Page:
We move on now to North Cornwall which is a more rugged coast fronting the Atlantic and as you will see there are not so many gardens on this coast.
Japanese Garden & Bonsai Nursery
- in the beautiful Lanherne Valley at St. Mawgan. Just 1.5 acres but includes Water Gardens, Stroll Garden and a Zen Garden inspired by the East. Follow the winding paths to discover Japanese maples and azaleas, a koi pond, bamboo grove and moss garden. All the plants and ornaments all create harmony, reflection and a desire to see beyond. Open daily all year round, their pot selection is second to none and a wide range of ceramics, mica, plastic, hand built dishes, books, tools and accessories complete the picture. A free booklet with every Bonsai tree purchased together with an aftercare service ensures that mistakes are not made.
- at Padstow is 40 acres of landscaped grounds and a deer park overlooking the Padstow estuary and the River Camel. From the house you can see the fallow deer which is thought to be the oldest herd in the country. There are several points of interest being a classical temple, an obelisk, a grotto and an exedra which is a small stone arbour housing Roman funerary urns. Enjoy the shady woodland walks as well.
Longcross Victorian Garden
- at Trelights, Port Isaac. These gardens have been constructed to overcome the problems of being on the North coast, as this garden receives one-hundred-weight of salt per acre per year brought in by the winds. Because of this visitors comments are that "they have never seen a garden resembling the Longcross" but this gives a fine example of coastal gardening and hedging with views towards Port Isaac and Port Quin. There is a childrens play area, plant sales and a cafe/restaurant.
Cornwall has some more fine gardens that are a bit more inland than the others we have mentioned but when you are in Cornwall you are never more than sixteen miles away from the coast at any time.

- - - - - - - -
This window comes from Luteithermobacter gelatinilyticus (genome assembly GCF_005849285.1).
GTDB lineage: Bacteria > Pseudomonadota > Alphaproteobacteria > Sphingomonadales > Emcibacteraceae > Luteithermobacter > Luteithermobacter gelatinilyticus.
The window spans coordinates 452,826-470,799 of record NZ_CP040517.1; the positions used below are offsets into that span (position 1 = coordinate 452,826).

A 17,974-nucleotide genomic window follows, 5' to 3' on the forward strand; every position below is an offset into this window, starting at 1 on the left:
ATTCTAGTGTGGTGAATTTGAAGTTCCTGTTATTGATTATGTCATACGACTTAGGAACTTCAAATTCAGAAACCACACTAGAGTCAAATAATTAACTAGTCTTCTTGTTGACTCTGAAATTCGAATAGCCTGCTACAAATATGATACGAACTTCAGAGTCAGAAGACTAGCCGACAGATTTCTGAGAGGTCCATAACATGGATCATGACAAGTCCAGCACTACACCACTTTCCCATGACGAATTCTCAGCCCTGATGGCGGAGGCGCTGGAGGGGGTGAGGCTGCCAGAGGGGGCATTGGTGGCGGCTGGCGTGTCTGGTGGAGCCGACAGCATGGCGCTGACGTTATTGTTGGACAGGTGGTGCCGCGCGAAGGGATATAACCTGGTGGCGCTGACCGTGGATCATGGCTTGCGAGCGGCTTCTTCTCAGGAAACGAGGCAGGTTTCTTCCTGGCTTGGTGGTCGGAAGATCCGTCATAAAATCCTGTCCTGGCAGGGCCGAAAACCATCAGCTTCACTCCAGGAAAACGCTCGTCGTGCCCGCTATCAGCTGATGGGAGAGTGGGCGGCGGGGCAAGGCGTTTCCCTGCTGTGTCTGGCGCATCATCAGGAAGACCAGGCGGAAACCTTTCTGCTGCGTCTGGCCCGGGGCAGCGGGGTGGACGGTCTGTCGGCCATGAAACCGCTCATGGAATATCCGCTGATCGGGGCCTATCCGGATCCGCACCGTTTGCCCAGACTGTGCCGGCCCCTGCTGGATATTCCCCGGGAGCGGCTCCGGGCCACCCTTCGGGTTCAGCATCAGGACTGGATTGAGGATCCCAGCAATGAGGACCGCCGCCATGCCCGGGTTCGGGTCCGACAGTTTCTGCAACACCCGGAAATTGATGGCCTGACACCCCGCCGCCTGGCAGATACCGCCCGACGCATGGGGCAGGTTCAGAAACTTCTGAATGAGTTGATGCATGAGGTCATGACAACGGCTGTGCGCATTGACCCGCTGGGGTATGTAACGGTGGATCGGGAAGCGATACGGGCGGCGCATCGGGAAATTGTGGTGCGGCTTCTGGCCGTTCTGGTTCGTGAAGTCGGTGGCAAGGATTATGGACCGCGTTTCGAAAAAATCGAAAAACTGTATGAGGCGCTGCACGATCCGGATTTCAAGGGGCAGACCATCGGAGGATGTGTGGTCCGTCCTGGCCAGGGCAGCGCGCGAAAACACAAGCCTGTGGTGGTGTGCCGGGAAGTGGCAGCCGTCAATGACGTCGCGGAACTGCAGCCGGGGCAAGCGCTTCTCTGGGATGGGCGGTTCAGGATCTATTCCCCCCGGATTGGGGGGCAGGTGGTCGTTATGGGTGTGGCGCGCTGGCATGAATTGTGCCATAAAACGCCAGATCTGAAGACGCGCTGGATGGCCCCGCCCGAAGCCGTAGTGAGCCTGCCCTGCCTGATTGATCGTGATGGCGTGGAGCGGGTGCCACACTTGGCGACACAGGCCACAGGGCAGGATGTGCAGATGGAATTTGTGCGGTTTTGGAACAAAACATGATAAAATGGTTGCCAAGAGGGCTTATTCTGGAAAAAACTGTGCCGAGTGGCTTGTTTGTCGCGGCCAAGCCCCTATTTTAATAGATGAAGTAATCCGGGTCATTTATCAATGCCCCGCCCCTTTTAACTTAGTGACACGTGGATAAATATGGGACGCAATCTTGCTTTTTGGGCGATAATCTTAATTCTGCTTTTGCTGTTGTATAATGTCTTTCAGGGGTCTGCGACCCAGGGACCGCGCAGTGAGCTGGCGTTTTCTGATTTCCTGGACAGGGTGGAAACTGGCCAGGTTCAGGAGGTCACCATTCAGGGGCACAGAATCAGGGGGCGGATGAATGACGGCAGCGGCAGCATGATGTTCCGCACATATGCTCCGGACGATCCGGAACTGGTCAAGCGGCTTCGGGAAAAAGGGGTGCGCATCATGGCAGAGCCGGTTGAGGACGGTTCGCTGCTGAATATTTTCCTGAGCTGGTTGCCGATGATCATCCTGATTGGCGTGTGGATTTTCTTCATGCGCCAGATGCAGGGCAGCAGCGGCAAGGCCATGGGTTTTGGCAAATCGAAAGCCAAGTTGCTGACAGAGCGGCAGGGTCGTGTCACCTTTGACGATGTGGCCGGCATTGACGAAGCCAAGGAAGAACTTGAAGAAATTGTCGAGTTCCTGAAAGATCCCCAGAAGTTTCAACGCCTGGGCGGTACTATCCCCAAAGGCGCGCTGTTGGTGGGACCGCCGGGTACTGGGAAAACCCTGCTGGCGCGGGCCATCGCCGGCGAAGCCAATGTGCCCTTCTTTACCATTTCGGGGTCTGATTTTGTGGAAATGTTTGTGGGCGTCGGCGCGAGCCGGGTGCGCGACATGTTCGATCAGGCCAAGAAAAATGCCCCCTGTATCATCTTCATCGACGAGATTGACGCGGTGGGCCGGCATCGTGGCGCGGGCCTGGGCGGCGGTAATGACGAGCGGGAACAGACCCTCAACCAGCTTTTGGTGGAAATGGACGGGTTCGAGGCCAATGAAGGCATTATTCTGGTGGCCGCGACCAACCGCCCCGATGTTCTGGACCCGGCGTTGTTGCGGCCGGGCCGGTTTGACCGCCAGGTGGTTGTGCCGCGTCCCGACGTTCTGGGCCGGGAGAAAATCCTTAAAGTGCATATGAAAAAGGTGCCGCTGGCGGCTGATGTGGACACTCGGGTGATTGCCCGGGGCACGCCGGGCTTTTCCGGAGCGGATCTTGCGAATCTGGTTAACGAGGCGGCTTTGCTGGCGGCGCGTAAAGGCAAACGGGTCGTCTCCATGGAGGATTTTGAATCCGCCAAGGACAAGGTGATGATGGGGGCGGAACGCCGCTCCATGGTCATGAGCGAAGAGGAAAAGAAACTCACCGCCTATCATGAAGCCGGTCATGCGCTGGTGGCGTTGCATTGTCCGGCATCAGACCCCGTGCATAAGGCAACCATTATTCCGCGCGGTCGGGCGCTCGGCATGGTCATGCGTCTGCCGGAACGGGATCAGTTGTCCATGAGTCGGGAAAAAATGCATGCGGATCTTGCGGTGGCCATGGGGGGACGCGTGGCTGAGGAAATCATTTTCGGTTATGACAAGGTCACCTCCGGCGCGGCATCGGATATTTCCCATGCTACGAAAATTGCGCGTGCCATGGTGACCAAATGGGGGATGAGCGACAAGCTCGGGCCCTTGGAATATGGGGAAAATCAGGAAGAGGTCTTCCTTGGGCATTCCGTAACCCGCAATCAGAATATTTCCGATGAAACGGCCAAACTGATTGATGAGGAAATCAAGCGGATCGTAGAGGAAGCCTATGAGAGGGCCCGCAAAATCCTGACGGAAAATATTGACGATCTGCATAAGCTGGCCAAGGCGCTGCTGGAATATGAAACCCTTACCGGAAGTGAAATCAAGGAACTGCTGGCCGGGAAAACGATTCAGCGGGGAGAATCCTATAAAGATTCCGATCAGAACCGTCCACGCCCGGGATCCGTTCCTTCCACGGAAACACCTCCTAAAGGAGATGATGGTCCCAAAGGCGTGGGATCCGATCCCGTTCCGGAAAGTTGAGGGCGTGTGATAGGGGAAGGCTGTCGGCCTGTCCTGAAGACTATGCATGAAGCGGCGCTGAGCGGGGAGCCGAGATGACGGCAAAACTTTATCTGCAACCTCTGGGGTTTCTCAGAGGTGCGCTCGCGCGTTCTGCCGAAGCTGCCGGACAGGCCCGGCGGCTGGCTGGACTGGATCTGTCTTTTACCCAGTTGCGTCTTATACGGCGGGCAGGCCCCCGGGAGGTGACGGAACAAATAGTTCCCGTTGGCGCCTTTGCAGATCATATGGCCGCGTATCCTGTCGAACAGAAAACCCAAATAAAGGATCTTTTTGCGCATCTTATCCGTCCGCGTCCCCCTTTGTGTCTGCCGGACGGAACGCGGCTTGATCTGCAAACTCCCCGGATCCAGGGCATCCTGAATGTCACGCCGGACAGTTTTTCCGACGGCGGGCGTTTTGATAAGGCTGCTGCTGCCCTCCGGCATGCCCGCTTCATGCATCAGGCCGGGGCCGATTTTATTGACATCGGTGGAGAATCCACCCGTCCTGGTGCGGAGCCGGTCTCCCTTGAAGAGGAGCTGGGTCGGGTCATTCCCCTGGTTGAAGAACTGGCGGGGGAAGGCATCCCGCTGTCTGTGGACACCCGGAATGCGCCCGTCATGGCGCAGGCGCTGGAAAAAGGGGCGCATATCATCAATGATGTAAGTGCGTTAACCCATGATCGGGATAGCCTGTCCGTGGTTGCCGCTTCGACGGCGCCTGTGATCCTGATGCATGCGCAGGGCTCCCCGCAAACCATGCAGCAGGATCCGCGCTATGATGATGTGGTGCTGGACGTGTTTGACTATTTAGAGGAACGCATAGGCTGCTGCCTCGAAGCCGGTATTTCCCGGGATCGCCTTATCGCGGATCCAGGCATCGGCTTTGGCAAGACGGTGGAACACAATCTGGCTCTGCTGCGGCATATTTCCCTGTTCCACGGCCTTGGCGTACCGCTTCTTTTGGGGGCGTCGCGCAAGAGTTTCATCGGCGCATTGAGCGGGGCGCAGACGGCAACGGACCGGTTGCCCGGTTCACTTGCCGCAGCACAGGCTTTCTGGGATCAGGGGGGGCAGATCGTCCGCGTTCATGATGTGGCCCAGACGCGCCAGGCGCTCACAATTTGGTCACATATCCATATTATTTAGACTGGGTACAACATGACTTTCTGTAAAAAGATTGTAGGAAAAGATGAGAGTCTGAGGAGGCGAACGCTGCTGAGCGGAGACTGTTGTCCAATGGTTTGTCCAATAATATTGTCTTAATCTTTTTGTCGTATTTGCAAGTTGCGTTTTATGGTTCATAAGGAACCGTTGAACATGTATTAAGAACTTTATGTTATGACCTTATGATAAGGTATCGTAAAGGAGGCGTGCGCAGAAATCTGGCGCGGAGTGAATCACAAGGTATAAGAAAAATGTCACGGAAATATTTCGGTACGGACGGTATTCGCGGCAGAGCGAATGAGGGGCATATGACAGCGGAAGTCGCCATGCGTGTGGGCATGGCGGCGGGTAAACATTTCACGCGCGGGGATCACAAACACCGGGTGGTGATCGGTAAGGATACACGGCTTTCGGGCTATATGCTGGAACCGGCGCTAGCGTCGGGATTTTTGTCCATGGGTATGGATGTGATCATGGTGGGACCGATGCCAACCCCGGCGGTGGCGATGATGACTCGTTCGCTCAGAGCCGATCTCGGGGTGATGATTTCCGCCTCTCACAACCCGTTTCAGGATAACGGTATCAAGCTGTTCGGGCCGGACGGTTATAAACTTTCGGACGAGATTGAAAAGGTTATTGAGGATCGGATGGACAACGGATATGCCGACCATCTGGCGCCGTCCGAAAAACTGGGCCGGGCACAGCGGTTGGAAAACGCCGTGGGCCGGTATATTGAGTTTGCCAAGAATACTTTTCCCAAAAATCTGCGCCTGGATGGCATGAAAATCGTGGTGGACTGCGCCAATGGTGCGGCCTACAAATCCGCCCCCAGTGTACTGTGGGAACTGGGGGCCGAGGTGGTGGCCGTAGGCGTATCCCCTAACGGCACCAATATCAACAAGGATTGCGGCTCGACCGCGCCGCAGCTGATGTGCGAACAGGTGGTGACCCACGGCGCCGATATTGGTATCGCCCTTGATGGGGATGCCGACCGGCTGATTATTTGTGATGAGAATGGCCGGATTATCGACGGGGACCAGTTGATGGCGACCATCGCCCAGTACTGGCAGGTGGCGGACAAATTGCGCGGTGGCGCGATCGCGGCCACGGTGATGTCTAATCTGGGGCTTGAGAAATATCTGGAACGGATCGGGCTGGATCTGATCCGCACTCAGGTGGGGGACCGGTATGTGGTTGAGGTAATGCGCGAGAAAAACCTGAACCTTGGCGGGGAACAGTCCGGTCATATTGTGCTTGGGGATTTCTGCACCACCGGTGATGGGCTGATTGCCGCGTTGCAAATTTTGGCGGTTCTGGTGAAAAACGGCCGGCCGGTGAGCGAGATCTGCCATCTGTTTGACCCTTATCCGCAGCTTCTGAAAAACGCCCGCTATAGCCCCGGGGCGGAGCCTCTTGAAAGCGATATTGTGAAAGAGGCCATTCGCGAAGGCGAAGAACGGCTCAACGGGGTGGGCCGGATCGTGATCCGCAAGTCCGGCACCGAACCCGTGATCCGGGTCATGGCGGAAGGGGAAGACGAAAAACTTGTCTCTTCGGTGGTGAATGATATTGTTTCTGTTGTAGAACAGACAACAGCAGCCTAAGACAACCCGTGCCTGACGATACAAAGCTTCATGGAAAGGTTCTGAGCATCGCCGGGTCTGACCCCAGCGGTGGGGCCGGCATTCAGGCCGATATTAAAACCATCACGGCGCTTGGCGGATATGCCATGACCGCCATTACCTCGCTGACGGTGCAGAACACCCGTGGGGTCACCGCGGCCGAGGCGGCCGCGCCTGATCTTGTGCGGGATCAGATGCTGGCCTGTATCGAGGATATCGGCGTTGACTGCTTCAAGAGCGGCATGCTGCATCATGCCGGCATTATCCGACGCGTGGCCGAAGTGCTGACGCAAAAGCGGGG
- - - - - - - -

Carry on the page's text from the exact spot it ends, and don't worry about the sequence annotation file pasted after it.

- at Liskeard is a 5 acre garden with outstanding views and fabulous colour from February right through to September. Camellias, magnolias, rhododendrons, herbaceous shrubs, wisteria, lily ponds plus meadows and a woodland walk fill this garden. A well organised and well labelled plantsman's garden set high above Bicton Manor Woods.
- at Liskeard established in 1927 in 1 acre and arranged around the house. The Cytisus "Moyclare Pink" and the astrantia "Moira Reid" originated in this garden. A new pergola has been erected with a number of arches and a fishpond with over a hundred goldfish hybrids and aquatic wildlife. The paths are suitable for wheelchair users. There are plants and shrubs from the Andes, Argentina, Australia, Brazil, Bolivia, Chile, Tasmania and New Zealand as well as our familiar Camellias and Rhododendrons and other shrubs and plants from America, Greece, Ireland, Italy, Maderia, Mexico, Morocco Siberia and Tibet all providing a habitat for numerous birds, butterflies and moths. All in all a fascinating garden.
Pencarrow House and Gardens
- The garden at Pencarrow, Nr. Bodmin is 50 acres and this is where the Monkey Puzzle tree got its name. If you like one of the plants you will probably be able to buy a cutting from it. A garden filled with azaleas, rhododendrons, camellias, bluebells, conifers and hydrangeas. Children love to roll down the grassy slopes of the Italian Garden and you are allowed to walk on the grass! Pencarrow is home to a number of peacocks - watch them displaying in April and May. From the beginning of June you can pick-your-own soft fruit such as raspberries, strawberries and gooseberries. Phone for confirmation 01208 841371.The gift shop is an Alladin's cave for that perfect present or momento.
Pinsla Garden & Nursery
- at Cardinham, Nr. Bodmin is a two acre garden and nursery in a peaceful wild woodland. This garden has been made for fun and to entertain you. Something for everyone, an idyllic haven and a hideaway full of secret paths, hazel arch, fantasy garden, rare plants, shrubs, trees, ferns, perennials and wildflowers created by garden artists. Wander around and then enjoy some tea and cake! One not to be missed I guess.
Lanhydrock House & Gardens